STP1297

    Oxidation and Mechanical Damage in a Unidirectional SiC/Si3N4 Composite at Elevated Temperature

    Published: Jan 1997


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    Abstract

    The results of a study on the high-temperature damage mechanisms in a unidirectional Nicalon fiber-reinforced reaction-bonded silicon nitride (RBSN) composite are presented in this paper. The microstructure of the as-manufactured and tested specimens were characterized using a variety of techniques including: X-ray diffraction; optical, scanning, and transmission microscopy; and dilatometry. Single-edge notch specimens under three-point bend loading were tested under a constant displacement-rate condition as well as under a sustained loading condition at 1000°C in air. The load-line displacement was used as the in situ indicator of damage accumulation. The fracture surface and the damage zone around the main crack were characterized in the fractured specimens to investigate the high-temperature fracture mechanisms. Under constant displacement rate, the composite showed extensive nonlinear load versus displacement behavior, indicating that the presence of the fiber has indeed toughened the composite. Cracks propagated nominally along the notch plane, though some delaminations were also observed. The substantial bulk oxidation occurred even at test temperatures as low as 800°C and resulted in significant changes in the dimension of the composite specimens. The fiber pullout, fracture surface morphology, and delamination were all strongly influenced by the high temperature oxidation.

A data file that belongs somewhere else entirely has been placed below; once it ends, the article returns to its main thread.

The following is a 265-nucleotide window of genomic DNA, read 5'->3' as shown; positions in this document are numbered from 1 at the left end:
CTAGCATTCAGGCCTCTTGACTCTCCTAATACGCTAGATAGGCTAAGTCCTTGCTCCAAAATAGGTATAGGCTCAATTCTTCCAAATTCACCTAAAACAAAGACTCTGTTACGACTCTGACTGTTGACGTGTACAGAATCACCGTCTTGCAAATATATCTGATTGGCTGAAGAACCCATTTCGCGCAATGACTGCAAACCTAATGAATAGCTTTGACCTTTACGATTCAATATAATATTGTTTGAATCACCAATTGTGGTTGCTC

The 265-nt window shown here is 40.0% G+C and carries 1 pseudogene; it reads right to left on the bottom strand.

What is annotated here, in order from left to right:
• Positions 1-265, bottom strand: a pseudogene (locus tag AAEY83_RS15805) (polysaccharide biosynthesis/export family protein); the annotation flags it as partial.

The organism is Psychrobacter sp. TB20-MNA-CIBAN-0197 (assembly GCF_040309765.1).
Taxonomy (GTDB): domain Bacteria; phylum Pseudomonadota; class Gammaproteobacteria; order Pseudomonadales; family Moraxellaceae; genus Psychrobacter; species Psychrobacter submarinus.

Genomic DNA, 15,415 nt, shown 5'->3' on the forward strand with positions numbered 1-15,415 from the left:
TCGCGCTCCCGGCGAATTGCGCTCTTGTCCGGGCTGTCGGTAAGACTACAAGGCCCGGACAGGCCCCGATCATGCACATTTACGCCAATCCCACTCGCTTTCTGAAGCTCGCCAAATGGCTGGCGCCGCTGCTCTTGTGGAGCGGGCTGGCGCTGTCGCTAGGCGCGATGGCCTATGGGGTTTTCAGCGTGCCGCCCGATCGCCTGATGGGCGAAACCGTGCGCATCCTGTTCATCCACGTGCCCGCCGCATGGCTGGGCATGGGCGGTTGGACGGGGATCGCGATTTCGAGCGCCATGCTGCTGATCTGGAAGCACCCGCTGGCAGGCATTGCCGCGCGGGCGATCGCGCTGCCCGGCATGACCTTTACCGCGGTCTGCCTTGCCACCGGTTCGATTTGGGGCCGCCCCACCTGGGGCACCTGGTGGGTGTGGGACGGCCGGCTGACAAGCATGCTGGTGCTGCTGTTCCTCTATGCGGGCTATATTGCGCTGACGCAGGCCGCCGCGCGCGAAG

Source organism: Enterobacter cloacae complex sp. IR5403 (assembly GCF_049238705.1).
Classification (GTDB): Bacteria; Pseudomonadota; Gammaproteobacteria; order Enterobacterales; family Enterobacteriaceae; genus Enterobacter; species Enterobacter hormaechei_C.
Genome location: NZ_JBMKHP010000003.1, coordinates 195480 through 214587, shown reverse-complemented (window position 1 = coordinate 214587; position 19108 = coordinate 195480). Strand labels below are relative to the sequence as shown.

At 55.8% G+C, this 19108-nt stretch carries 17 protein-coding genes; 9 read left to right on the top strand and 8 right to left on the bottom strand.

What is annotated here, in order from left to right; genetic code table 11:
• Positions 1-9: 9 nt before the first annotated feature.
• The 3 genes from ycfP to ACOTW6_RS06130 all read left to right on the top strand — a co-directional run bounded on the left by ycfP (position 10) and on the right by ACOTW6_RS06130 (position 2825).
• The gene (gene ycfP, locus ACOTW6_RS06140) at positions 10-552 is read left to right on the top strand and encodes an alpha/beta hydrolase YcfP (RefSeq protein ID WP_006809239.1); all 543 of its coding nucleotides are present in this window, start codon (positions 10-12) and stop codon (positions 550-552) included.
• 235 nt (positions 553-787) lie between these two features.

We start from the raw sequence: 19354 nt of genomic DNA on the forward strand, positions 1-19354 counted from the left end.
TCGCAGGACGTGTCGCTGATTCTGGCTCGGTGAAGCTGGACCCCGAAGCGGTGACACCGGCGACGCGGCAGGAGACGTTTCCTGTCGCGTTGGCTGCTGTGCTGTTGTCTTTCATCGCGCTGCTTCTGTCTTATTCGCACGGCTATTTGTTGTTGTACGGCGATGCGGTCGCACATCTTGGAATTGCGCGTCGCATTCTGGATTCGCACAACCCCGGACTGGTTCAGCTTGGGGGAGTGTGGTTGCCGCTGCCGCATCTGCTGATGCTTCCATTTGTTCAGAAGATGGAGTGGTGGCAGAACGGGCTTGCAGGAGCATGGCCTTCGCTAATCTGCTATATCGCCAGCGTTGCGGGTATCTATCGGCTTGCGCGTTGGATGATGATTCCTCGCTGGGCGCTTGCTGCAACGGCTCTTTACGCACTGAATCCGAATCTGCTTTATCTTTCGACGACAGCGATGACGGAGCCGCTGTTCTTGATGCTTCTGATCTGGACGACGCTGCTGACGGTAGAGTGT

Keywords:

    ceramic matrix composite, reaction-bonded silicon nitride, Nicalon fiber, oxidation, damage, creep, cracks


    Author Information:

    Yang, F
    Ph.D. candidate, professor and chairman, and principal research scientist, School of Materials Science and Engineering, Georgia Institute of Technology, Atlanta, GA

    Saxena, A
    Ph.D. candidate, professor and chairman, and principal research scientist, School of Materials Science and Engineering, Georgia Institute of Technology, Atlanta, GA

    Starr, TL
    Ph.D. candidate, professor and chairman, and principal research scientist, School of Materials Science and Engineering, Georgia Institute of Technology, Atlanta, GA


    Paper ID: STP16325S

    Committee/Subcommittee: E08.09

    DOI: 10.1520/STP16325S


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